MILAU VIADUCT...TALLEST CABLE STAYED BRIDGE OF THE WORLD


1. Introduction.. 
2. Aesthetics
2.1 Fulfillment of Function.. 
2.2 Proportions of the Bridge
2.3 Order within the Structure
2.4 Refinements of Design.. 
2.5 Integration into the Environment
2.6 Surface Texture
2.7 Colour of Components
2.8 Character
2.9 Complexity in Variety
2.10 Incorporation of Nature
3. Loadings
3.1 Dead Loads
3.2 Super Imposed Dead Loads
3.3 Live Traffic Loads
3.4 Wind Loading
3.5 Temperature Loading
3.6 Other Load Effects
4. Structural Assessments
5. Construction.. 
5.1 Foundation.. 
5.2 Pier
5.3 Temporary Support Towers
5.4 Steel Deck.. 
5.5 Pylons
6. Conclusion.. 
7. References

1. Introduction

The Millau Bridge provides the final missing link in the A75 highway ultimately connecting Paris to Barcelona. Prior the bridge construction traffic would have had to descend the Tarn Valley causing a bottle neck in the town of Millau. The multi-span cable stayed bridge passes over the Tarn valley at its lowest point between two plateaus. In order to do this it had to become the tallest road bridge in the world creating the world’s tallest bridge piers standing at 244.96m, the structure rising to 343m at the top of the pylon. The bridge also holds the title of the world’s longest multi-span cable stayed bridge with a total length of 2460m. There is a slight gradient of 3% from North to South as well as a slight curve about a radius of 20,000m. The piers are of post tensioned reinforced concrete and the deck and pylons are of steel.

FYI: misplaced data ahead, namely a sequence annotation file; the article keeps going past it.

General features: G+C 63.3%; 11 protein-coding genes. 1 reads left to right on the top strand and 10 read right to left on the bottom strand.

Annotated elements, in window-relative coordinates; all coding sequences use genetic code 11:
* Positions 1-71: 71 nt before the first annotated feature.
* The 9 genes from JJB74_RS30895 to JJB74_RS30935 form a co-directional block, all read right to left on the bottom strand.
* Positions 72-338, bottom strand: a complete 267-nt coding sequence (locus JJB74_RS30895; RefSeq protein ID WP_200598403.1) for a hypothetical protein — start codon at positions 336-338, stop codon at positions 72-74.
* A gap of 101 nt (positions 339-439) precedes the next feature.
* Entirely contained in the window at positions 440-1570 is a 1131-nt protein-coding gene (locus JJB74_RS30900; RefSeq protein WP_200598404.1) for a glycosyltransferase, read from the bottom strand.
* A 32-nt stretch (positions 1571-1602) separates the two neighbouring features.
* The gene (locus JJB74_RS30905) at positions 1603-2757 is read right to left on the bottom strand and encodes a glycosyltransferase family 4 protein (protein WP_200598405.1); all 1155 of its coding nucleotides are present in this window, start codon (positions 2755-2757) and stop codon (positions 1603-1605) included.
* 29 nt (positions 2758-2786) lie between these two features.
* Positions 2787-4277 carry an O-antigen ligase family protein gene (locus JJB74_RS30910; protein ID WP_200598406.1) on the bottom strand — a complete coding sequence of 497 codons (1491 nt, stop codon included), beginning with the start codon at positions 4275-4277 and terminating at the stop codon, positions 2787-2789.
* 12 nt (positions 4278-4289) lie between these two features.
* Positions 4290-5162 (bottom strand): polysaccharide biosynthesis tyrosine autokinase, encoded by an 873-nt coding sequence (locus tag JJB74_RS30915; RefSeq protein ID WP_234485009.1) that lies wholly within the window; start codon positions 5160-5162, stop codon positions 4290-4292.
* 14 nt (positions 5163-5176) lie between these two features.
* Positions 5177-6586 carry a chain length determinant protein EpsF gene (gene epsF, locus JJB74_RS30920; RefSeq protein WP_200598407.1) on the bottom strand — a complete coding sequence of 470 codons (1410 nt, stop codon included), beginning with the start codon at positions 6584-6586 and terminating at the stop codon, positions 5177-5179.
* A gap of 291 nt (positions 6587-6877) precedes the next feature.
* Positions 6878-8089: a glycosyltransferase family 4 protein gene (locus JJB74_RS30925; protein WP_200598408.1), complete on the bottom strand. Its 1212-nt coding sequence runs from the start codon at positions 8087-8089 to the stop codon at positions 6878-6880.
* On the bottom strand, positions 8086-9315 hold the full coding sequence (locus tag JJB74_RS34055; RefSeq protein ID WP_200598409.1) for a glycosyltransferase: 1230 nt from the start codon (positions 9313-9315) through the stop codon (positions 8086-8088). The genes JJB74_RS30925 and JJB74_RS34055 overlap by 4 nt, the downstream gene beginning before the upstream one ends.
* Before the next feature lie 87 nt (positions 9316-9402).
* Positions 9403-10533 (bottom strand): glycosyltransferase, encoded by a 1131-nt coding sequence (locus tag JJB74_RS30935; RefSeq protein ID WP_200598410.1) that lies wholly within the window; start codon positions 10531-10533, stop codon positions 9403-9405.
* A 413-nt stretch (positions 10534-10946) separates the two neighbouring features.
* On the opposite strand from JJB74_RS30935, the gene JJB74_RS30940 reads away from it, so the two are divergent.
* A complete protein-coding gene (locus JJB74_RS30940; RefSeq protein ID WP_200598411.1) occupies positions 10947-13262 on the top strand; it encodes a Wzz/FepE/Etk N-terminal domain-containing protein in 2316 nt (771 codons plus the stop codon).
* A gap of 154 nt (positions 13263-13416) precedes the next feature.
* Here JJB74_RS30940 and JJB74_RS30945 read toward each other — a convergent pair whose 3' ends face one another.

Bridges are often considered to belong to the engineer's realm rather than the architect's. But the architecture of infrastructure has a powerful impact on the environment. The Millau Viaduct, designed in collaboration with engineers, illustrates how the architect can play an integral role in bridge design.
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